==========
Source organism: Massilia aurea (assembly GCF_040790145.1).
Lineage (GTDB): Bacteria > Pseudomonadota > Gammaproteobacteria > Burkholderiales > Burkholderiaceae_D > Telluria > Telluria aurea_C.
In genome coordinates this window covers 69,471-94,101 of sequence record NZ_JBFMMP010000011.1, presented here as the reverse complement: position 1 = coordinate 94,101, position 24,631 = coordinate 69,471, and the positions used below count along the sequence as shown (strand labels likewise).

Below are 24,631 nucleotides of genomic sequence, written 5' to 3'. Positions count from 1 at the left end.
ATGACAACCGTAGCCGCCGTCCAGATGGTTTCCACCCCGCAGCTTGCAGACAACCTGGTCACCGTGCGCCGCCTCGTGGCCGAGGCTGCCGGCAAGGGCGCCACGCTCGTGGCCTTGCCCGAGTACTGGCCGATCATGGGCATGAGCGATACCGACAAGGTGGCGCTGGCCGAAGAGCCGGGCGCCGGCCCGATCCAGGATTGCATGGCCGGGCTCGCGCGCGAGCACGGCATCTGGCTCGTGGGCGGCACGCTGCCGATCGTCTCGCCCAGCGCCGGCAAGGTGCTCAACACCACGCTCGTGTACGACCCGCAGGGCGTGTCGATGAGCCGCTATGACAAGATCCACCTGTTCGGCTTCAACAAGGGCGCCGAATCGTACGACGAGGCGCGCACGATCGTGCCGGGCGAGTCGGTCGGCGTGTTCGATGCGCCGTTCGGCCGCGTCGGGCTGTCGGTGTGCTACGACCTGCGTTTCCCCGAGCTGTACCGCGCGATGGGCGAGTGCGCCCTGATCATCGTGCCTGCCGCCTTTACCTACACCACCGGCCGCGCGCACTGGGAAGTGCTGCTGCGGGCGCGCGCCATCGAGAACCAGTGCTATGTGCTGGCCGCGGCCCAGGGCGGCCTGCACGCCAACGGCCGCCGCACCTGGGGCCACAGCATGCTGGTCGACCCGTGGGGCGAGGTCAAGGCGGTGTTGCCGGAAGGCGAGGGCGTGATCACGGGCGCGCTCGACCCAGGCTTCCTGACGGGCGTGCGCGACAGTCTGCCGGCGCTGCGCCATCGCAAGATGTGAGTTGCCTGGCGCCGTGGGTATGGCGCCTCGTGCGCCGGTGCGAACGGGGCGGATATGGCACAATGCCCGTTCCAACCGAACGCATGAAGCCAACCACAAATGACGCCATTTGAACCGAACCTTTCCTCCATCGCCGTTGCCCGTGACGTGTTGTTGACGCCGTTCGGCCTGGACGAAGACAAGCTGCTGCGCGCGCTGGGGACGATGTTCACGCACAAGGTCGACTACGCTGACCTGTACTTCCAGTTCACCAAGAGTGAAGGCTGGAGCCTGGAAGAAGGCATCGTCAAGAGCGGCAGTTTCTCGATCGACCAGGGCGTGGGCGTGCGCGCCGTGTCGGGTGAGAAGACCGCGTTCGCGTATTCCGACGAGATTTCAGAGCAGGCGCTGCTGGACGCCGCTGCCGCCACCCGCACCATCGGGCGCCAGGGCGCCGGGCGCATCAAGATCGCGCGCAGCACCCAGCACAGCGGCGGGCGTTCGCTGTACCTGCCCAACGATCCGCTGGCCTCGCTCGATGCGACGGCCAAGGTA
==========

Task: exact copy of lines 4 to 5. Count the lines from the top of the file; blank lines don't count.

Below are 24,631 nucleotides of genomic sequence, written 5' to 3'. Positions count from 1 at the left end.
ATGACAACCGTAGCCGCCGTCCAGATGGTTTCCACCCCGCAGCTTGCAGACAACCTGGTCACCGTGCGCCGCCTCGTGGCCGAGGCTGCCGGCAAGGGCGCCACGCTCGTGGCCTTGCCCGAGTACTGGCCGATCATGGGCATGAGCGATACCGACAAGGTGGCGCTGGCCGAAGAGCCGGGCGCCGGCCCGATCCAGGATTGCATGGCCGGGCTCGCGCGCGAGCACGGCATCTGGCTCGTGGGCGGCACGCTGCCGATCGTCTCGCCCAGCGCCGGCAAGGTGCTCAACACCACGCTCGTGTACGACCCGCAGGGCGTGTCGATGAGCCGCTATGACAAGATCCACCTGTTCGGCTTCAACAAGGGCGCCGAATCGTACGACGAGGCGCGCACGATCGTGCCGGGCGAGTCGGTCGGCGTGTTCGATGCGCCGTTCGGCCGCGTCGGGCTGTCGGTGTGCTACGACCTGCGTTTCCCCGAGCTGTACCGCGCGATGGGCGAGTGCGCCCTGATCATCGTGCCTGCCGCCTTTACCTACACCACCGGCCGCGCGCACTGGGAAGTGCTGCTGCGGGCGCGCGCCATCGAGAACCAGTGCTATGTGCTGGCCGCGGCCCAGGGCGGCCTGCACGCCAACGGCCGCCGCACCTGGGGCCACAGCATGCTGGTCGACCCGTGGGGCGAGGTCAAGGCGGTGTTGCCGGAAGGCGAGGGCGTGATCACGGGCGCGCTCGACCCAGGCTTCCTGACGGGCGTGCGCGACAGTCTGCCGGCGCTGCGCCATCGCAAGATGTGAGTTGCCTGGCGCCGTGGGTATGGCGCCTCGTGCGCCGGTGCGAACGGGGCGGATATGGCACAATGCCCGTTCCAACCGAACGCATGAAGCCAACCACAAATGACGCCATTTGAACCGAACCTTTCCTCCATCGCCGTTGCCCGTGACGTGTTGTTGACGCCGTTCGGCCTGGACGAAGACAAGCTGCTGCGCGCGCTGGGGACGATGTTCACGCACAAGGTCGACTACGCTGACCTGTACTTCCAGTTCACCAAGAGTGAAGGCTGGAGCCTGGAAGAAGGCATCGTCAAGAGCGGCAGTTTCTCGATCGACCAGGGCGTGGGCGTGCGCGCCGTGTCGGGTGAGAAGACCGCGTTCGCGTATTCCGACGAGATTTCAGAGCAGGCGCTGCTGGACGCCGCTGCCGCCACCCGCACCATCGGGCGCCAGGGCGCCGGGCGCATCAAGATCGCGCGCAGCACCCAGCACAGCGGCGGGCGTTCGCTGTACCTGCCCAACGATCCGCTGGCCTCGCTCGATGCGACGGCCAAGGTA